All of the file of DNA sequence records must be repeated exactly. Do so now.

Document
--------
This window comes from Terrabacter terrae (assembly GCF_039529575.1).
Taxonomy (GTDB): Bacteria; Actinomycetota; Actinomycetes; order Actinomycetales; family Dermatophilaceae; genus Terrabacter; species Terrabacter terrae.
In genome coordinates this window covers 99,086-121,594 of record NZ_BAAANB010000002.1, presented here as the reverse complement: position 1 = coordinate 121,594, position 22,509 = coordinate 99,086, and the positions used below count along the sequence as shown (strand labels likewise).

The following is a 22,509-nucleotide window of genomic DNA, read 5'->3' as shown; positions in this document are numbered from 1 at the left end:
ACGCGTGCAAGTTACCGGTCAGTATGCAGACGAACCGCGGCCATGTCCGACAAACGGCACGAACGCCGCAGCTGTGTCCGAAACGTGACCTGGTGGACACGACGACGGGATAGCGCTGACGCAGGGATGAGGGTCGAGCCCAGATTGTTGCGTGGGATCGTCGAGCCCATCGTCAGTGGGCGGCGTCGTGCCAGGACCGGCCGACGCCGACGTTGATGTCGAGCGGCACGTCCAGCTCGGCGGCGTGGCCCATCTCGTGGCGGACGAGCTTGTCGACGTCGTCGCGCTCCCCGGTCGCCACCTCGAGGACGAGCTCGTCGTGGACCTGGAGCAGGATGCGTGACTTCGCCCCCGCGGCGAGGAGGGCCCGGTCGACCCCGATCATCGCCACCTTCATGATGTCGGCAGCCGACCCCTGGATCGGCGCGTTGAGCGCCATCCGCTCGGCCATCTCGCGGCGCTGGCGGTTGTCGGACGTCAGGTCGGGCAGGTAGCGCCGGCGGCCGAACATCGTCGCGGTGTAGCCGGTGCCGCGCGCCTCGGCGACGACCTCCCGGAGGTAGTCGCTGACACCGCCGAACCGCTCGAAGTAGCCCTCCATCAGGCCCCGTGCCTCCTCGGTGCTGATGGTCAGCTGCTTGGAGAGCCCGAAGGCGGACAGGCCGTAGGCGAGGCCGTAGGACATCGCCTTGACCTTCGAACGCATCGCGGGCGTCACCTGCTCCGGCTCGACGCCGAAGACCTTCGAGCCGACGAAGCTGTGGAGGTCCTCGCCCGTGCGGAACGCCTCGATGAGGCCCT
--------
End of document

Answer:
This window comes from Terrabacter terrae (assembly GCF_039529575.1).
Taxonomy (GTDB): Bacteria; Actinomycetota; Actinomycetes; order Actinomycetales; family Dermatophilaceae; genus Terrabacter; species Terrabacter terrae.
In genome coordinates this window covers 99,086-121,594 of record NZ_BAAANB010000002.1, presented here as the reverse complement: position 1 = coordinate 121,594, position 22,509 = coordinate 99,086, and the positions used below count along the sequence as shown (strand labels likewise).

The following is a 22,509-nucleotide window of genomic DNA, read 5'->3' as shown; positions in this document are numbered from 1 at the left end:
ACGCGTGCAAGTTACCGGTCAGTATGCAGACGAACCGCGGCCATGTCCGACAAACGGCACGAACGCCGCAGCTGTGTCCGAAACGTGACCTGGTGGACACGACGACGGGATAGCGCTGACGCAGGGATGAGGGTCGAGCCCAGATTGTTGCGTGGGATCGTCGAGCCCATCGTCAGTGGGCGGCGTCGTGCCAGGACCGGCCGACGCCGACGTTGATGTCGAGCGGCACGTCCAGCTCGGCGGCGTGGCCCATCTCGTGGCGGACGAGCTTGTCGACGTCGTCGCGCTCCCCGGTCGCCACCTCGAGGACGAGCTCGTCGTGGACCTGGAGCAGGATGCGTGACTTCGCCCCCGCGGCGAGGAGGGCCCGGTCGACCCCGATCATCGCCACCTTCATGATGTCGGCAGCCGACCCCTGGATCGGCGCGTTGAGCGCCATCCGCTCGGCCATCTCGCGGCGCTGGCGGTTGTCGGACGTCAGGTCGGGCAGGTAGCGCCGGCGGCCGAACATCGTCGCGGTGTAGCCGGTGCCGCGCGCCTCGGCGACGACCTCCCGGAGGTAGTCGCTGACACCGCCGAACCGCTCGAAGTAGCCCTCCATCAGGCCCCGTGCCTCCTCGGTGCTGATGGTCAGCTGCTTGGAGAGCCCGAAGGCGGACAGGCCGTAGGCGAGGCCGTAGGACATCGCCTTGACCTTCGAACGCATCGCGGGCGTCACCTGCTCCGGCTCGACGCCGAAGACCTTCGAGCCGACGAAGCTGTGGAGGTCCTCGCCCGTGCGGAACGCCTCGATGAGGCCCT